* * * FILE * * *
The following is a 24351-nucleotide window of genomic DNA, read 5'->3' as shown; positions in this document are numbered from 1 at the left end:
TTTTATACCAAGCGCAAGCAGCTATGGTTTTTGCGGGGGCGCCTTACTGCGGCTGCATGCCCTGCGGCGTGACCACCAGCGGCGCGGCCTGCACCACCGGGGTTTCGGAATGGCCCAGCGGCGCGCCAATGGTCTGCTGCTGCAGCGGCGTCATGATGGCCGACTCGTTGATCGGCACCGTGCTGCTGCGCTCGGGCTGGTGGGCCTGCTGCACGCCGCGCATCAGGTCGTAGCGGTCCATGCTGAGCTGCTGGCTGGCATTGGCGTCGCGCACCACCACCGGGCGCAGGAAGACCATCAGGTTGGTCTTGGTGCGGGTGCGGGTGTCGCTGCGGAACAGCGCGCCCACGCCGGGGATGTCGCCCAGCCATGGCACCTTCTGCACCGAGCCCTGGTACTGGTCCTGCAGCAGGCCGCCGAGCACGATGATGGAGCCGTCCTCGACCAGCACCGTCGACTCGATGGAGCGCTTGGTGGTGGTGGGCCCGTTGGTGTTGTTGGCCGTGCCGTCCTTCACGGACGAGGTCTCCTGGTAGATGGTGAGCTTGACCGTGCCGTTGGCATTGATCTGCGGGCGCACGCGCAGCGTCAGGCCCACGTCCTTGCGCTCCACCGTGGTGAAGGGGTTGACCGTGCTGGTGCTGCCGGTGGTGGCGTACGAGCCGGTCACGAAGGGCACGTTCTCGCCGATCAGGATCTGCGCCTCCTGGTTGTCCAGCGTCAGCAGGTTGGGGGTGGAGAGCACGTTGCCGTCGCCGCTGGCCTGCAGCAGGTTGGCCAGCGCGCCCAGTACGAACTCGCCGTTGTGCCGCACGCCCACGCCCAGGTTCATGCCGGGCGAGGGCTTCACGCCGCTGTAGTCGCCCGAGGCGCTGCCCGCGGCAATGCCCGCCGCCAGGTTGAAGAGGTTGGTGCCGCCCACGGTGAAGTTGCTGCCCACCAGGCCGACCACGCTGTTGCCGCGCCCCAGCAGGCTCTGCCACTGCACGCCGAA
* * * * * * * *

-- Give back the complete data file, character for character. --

The following is a 24351-nucleotide window of genomic DNA, read 5'->3' as shown; positions in this document are numbered from 1 at the left end:
TTTTATACCAAGCGCAAGCAGCTATGGTTTTTGCGGGGGCGCCTTACTGCGGCTGCATGCCCTGCGGCGTGACCACCAGCGGCGCGGCCTGCACCACCGGGGTTTCGGAATGGCCCAGCGGCGCGCCAATGGTCTGCTGCTGCAGCGGCGTCATGATGGCCGACTCGTTGATCGGCACCGTGCTGCTGCGCTCGGGCTGGTGGGCCTGCTGCACGCCGCGCATCAGGTCGTAGCGGTCCATGCTGAGCTGCTGGCTGGCATTGGCGTCGCGCACCACCACCGGGCGCAGGAAGACCATCAGGTTGGTCTTGGTGCGGGTGCGGGTGTCGCTGCGGAACAGCGCGCCCACGCCGGGGATGTCGCCCAGCCATGGCACCTTCTGCACCGAGCCCTGGTACTGGTCCTGCAGCAGGCCGCCGAGCACGATGATGGAGCCGTCCTCGACCAGCACCGTCGACTCGATGGAGCGCTTGGTGGTGGTGGGCCCGTTGGTGTTGTTGGCCGTGCCGTCCTTCACGGACGAGGTCTCCTGGTAGATGGTGAGCTTGACCGTGCCGTTGGCATTGATCTGCGGGCGCACGCGCAGCGTCAGGCCCACGTCCTTGCGCTCCACCGTGGTGAAGGGGTTGACCGTGCTGGTGCTGCCGGTGGTGGCGTACGAGCCGGTCACGAAGGGCACGTTCTCGCCGATCAGGATCTGCGCCTCCTGGTTGTCCAGCGTCAGCAGGTTGGGGGTGGAGAGCACGTTGCCGTCGCCGCTGGCCTGCAGCAGGTTGGCCAGCGCGCCCAGTACGAACTCGCCGTTGTGCCGCACGCCCACGCCCAGGTTCATGCCGGGCGAGGGCTTCACGCCGCTGTAGTCGCCCGAGGCGCTGCCCGCGGCAATGCCCGCCGCCAGGTTGAAGAGGTTGGTGCCGCCCACGGTGAAGTTGCTGCCCACCAGGCCGACCACGCTGTTGCCGCGCCCCAGCAGGCTCTGCCACTGCACGCCGAA